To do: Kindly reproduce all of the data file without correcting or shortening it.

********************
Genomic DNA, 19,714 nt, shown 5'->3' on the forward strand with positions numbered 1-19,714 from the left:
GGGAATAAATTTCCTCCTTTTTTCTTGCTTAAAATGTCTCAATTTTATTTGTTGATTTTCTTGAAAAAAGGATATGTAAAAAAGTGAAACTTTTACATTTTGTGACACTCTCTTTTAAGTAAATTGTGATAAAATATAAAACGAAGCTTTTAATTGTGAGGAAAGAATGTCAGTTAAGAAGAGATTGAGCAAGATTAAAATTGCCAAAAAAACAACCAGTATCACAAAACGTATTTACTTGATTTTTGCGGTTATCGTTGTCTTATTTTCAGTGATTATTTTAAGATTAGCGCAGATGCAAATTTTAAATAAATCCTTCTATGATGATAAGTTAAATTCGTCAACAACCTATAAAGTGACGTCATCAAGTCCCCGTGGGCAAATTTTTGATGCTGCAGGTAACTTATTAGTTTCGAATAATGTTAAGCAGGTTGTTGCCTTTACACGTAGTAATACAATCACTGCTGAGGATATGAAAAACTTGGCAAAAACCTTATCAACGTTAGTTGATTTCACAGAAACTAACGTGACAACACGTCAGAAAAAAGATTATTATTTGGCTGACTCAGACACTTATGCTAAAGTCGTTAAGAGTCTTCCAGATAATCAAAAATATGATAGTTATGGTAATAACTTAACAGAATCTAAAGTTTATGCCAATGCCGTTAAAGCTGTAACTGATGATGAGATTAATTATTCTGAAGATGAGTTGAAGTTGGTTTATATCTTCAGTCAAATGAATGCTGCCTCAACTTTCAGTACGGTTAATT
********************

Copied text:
Genomic DNA, 19,714 nt, shown 5'->3' on the forward strand with positions numbered 1-19,714 from the left:
GGGAATAAATTTCCTCCTTTTTTCTTGCTTAAAATGTCTCAATTTTATTTGTTGATTTTCTTGAAAAAAGGATATGTAAAAAAGTGAAACTTTTACATTTTGTGACACTCTCTTTTAAGTAAATTGTGATAAAATATAAAACGAAGCTTTTAATTGTGAGGAAAGAATGTCAGTTAAGAAGAGATTGAGCAAGATTAAAATTGCCAAAAAAACAACCAGTATCACAAAACGTATTTACTTGATTTTTGCGGTTATCGTTGTCTTATTTTCAGTGATTATTTTAAGATTAGCGCAGATGCAAATTTTAAATAAATCCTTCTATGATGATAAGTTAAATTCGTCAACAACCTATAAAGTGACGTCATCAAGTCCCCGTGGGCAAATTTTTGATGCTGCAGGTAACTTATTAGTTTCGAATAATGTTAAGCAGGTTGTTGCCTTTACACGTAGTAATACAATCACTGCTGAGGATATGAAAAACTTGGCAAAAACCTTATCAACGTTAGTTGATTTCACAGAAACTAACGTGACAACACGTCAGAAAAAAGATTATTATTTGGCTGACTCAGACACTTATGCTAAAGTCGTTAAGAGTCTTCCAGATAATCAAAAATATGATAGTTATGGTAATAACTTAACAGAATCTAAAGTTTATGCCAATGCCGTTAAAGCTGTAACTGATGATGAGATTAATTATTCTGAAGATGAGTTGAAGTTGGTTTATATCTTCAGTCAAATGAATGCTGCCTCAACTTTCAGTACGGTTAATT